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Chemical and Biomolecular Engineering

Professors Harley, Flaherty win Excellence in Research awards

Chemical and Biomolecular Engineering Professors David Flaherty and Brendan Harley have been named winners of the College of Engineering Dean’s Award for Excellence in Research. The award is given annually to a handful of engineering faculty in recognition of their research. Both will be honored at the college’s faculty awards ceremony on April 23.

Since they joined the department, Professors Harley and Flaherty have emerged as exceptional scientists and mentors, said Paul Kenis, William H. and Janet G. Lycan Professor and Department Head.

“It’s rewarding to see faculty recognized for their dedication to advancing science and leading and training research groups that are doing truly pioneering work. I expect they will continue to push the boundaries of their fields—Harley in biomaterials and Flaherty in heterogeneous catalysis,” Kenis said.

Flaherty, an assistant professor in the department, said he is inspired by the accomplishments of his research group and “thrilled to see the efforts of my students recognized in this way.”

David W. Flaherty
David W. Flaherty

The Flaherty Research Group develops new principles needed to design catalytic materials and systems for the sustainable production of consumer products and fuels.

“This difficult work is only possible because of the many forms of support we receive from our department and from the campus. Interactions with exceptional colleagues and the use of outstanding facilities are a few of the ways in which Illinois cultivates excellent research. I am honored for our group to be acknowledged along with the many brilliant engineers at Illinois,” he said.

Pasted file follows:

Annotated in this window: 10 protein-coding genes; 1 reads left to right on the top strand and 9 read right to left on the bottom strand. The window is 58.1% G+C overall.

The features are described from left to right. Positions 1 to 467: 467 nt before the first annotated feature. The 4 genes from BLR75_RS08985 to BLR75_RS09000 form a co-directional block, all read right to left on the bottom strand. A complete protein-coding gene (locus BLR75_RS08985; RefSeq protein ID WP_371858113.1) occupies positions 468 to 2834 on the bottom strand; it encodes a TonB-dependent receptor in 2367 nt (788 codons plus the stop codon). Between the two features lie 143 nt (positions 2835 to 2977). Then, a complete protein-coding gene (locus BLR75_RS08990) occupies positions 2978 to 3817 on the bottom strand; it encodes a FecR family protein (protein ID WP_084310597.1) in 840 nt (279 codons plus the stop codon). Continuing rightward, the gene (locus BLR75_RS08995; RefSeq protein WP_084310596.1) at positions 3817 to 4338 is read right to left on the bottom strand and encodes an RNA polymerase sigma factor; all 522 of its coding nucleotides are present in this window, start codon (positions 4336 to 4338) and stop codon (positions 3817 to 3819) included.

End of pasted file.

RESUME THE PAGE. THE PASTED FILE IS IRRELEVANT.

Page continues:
Flaherty, who joined the department in 2012, holds a BS from University of California, Berkeley and a PhD from the University of Texas at Austin.

Harley said it was a humbling to receive such an award.

Brendan A. Harley
Brendan A. Harley

“There are amazing faculty doing innovative, meaningful research across this campus. To be recognized in this manner is a tribute to the outstanding trainees in my group who everyday work to make science bigger, more rigorous, and more inclusive,” said Harley, associate professor and Robert W. Schaefer Faculty Scholar. “It is also a reflection of my colleagues, collaborators, as well as the facilities and support staff on this campus who make our work possible.”

The Harley Research Group explores “how we can design biomaterials that can be implanted into the body to facilitate regeneration. But we also are developing biomaterials to examine biological processes outside of the body such as disease development and treatment.”

“Our challenge is to develop materials that mimic the complex, heterogeneous environment within the tissues and organs of our body,” Harley said. “We are excited about the potential of our work, such as finding new ways to predict drug resistance and patient-to-patient variability in cancer as well as to implants to regenerate complex musculoskeletal injuries such as composite (hard and soft tissue) craniofacial defects experienced by warfighters after high-energy impacts.”

Harley joined the department in 2008. He holds an SB degree from Harvard University and an SM/ScD from MIT.

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